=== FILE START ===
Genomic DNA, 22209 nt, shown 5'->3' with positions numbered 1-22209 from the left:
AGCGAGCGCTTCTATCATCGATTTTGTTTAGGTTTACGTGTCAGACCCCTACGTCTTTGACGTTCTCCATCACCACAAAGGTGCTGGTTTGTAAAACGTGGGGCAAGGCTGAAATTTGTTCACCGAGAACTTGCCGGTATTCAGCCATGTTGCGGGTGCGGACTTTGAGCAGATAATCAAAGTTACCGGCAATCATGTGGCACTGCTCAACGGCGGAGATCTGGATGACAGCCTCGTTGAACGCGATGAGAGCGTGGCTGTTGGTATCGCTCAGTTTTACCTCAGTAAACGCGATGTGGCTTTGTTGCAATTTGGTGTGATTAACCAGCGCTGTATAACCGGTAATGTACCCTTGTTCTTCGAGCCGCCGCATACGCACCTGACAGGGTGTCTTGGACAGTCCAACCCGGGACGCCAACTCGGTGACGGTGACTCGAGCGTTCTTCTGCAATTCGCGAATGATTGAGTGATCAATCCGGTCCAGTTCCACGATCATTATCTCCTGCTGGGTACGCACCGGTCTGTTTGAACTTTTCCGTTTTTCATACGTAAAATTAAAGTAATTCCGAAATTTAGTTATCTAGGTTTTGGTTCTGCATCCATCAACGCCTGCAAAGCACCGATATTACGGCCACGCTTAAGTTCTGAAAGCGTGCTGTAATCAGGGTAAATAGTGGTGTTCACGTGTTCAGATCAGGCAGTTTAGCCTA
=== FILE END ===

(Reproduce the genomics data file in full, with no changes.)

Genomic DNA, 22209 nt, shown 5'->3' with positions numbered 1-22209 from the left:
AGCGAGCGCTTCTATCATCGATTTTGTTTAGGTTTACGTGTCAGACCCCTACGTCTTTGACGTTCTCCATCACCACAAAGGTGCTGGTTTGTAAAACGTGGGGCAAGGCTGAAATTTGTTCACCGAGAACTTGCCGGTATTCAGCCATGTTGCGGGTGCGGACTTTGAGCAGATAATCAAAGTTACCGGCAATCATGTGGCACTGCTCAACGGCGGAGATCTGGATGACAGCCTCGTTGAACGCGATGAGAGCGTGGCTGTTGGTATCGCTCAGTTTTACCTCAGTAAACGCGATGTGGCTTTGTTGCAATTTGGTGTGATTAACCAGCGCTGTATAACCGGTAATGTACCCTTGTTCTTCGAGCCGCCGCATACGCACCTGACAGGGTGTCTTGGACAGTCCAACCCGGGACGCCAACTCGGTGACGGTGACTCGAGCGTTCTTCTGCAATTCGCGAATGATTGAGTGATCAATCCGGTCCAGTTCCACGATCATTATCTCCTGCTGGGTACGCACCGGTCTGTTTGAACTTTTCCGTTTTTCATACGTAAAATTAAAGTAATTCCGAAATTTAGTTATCTAGGTTTTGGTTCTGCATCCATCAACGCCTGCAAAGCACCGATATTACGGCCACGCTTAAGTTCTGAAAGCGTGCTGTAATCAGGGTAAATAGTGGTGTTCACGTGTTCAGATCAGGCAGTTTAGCCTA